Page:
What Is the ROI for Providing Care Benefits?

Productive and reliable workers are invaluable assets to a company. Providing care benefits that retain and improve the productivity of current employees will help to maintain stability in operations and be beneficial to the company’s overall performance. Specifically, these efforts create a high ROI for the employer by decreasing the substantial costs incurred when replacing a worker due to turnover and lost productivity. How much ROI you ask? 

The company Wellthy provides personalized care support services for employees. They conducted an internal study with Stanford University PhD researchers to examine the value of investing in caregiving support solutions (Wellthy, 2023). The results showed that companies who offered Wellthy to their employees averaged a 366% ROI, directly attributed to increased retention rates and decreased absenteeism.

Ianacare, another care coordination platform, conducted a study documenting the outcomes of a pilot program to understand the effectiveness of their comprehensive caregiver support services (Holding Company, 2022). The results showed an 83% increase in productivity (defined as an increase of taking zero days off due to care) and a 30% decrease in feeling overwhelmed, stressed, and burdened. A full 96% of employees felt supported by their employer.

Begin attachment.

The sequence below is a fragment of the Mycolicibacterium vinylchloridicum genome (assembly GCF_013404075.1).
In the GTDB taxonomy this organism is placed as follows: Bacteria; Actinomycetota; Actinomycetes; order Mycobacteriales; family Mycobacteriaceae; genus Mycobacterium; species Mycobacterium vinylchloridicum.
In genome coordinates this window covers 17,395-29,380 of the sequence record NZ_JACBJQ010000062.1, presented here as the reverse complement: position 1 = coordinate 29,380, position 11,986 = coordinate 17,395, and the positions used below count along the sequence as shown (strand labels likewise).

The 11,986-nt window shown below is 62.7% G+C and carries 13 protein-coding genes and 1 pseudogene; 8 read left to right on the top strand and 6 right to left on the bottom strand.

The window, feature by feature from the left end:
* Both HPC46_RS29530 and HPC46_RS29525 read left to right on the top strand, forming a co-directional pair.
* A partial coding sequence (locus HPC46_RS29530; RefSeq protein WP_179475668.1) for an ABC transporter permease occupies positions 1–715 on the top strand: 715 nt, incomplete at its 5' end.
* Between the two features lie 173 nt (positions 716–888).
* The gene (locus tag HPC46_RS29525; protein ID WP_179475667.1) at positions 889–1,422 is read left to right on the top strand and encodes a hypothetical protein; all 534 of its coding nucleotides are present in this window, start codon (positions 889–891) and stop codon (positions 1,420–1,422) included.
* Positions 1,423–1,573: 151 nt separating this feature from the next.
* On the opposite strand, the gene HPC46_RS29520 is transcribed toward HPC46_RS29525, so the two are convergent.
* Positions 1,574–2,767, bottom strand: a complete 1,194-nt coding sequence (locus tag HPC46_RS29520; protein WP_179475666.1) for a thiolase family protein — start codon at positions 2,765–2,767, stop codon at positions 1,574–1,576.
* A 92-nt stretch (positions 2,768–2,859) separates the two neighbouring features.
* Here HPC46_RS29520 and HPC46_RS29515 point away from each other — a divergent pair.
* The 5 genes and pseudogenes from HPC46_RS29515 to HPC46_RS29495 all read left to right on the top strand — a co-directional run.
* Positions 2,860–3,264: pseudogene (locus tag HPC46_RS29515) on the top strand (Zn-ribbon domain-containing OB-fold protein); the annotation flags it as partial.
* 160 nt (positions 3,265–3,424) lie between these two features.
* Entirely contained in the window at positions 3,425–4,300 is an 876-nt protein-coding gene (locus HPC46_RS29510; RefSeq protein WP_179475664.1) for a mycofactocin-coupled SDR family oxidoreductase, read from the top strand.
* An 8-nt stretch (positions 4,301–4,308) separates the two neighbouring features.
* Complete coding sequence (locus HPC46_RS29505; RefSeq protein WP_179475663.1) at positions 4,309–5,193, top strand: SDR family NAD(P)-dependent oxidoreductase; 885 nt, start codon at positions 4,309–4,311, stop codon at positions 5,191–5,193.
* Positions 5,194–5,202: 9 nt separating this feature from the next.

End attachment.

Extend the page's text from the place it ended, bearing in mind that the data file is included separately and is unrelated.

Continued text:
ReACT and AARP (2016) analyzed published evidence of ROI with a focus on flextime and telework. Here are a couple examples of their findings. 

  • For every dollar invested in flextime, businesses could expect a return of between $1.70 (assuming average annual salary of $50,000) and $4.34 (assuming average annual salary of $100,000). Roughly half of the ROI is explained by lower absenteeism, 30% by increased retention, and 20% by better recruitment.
  • For every dollar invested in telecommuting, businesses could expect a return of between $2.46 (assuming average annual salary of $50,000) and $4.45 (assuming average annual salary of $100,000).

As you can see, care benefits that support employees can help companies with their bottom line by enhancing productivity, along with enabling employees to keep up with their caregiving responsibilities and improve well-being.

Types of Care Benefits

There are many ways you can support your caregiver employees. The different types of care benefits can be classified into two categories: accommodative and appropriative benefits (Fuller & Raman, 2019). 

Accommodative benefits provide adjustable work environments and do not require additional expenditures for the employer. Examples include:

  • Flexible work hours: Family leave & flex time off. This can be especially useful during stressful times of transition from hospital to rehab, or to another living situation.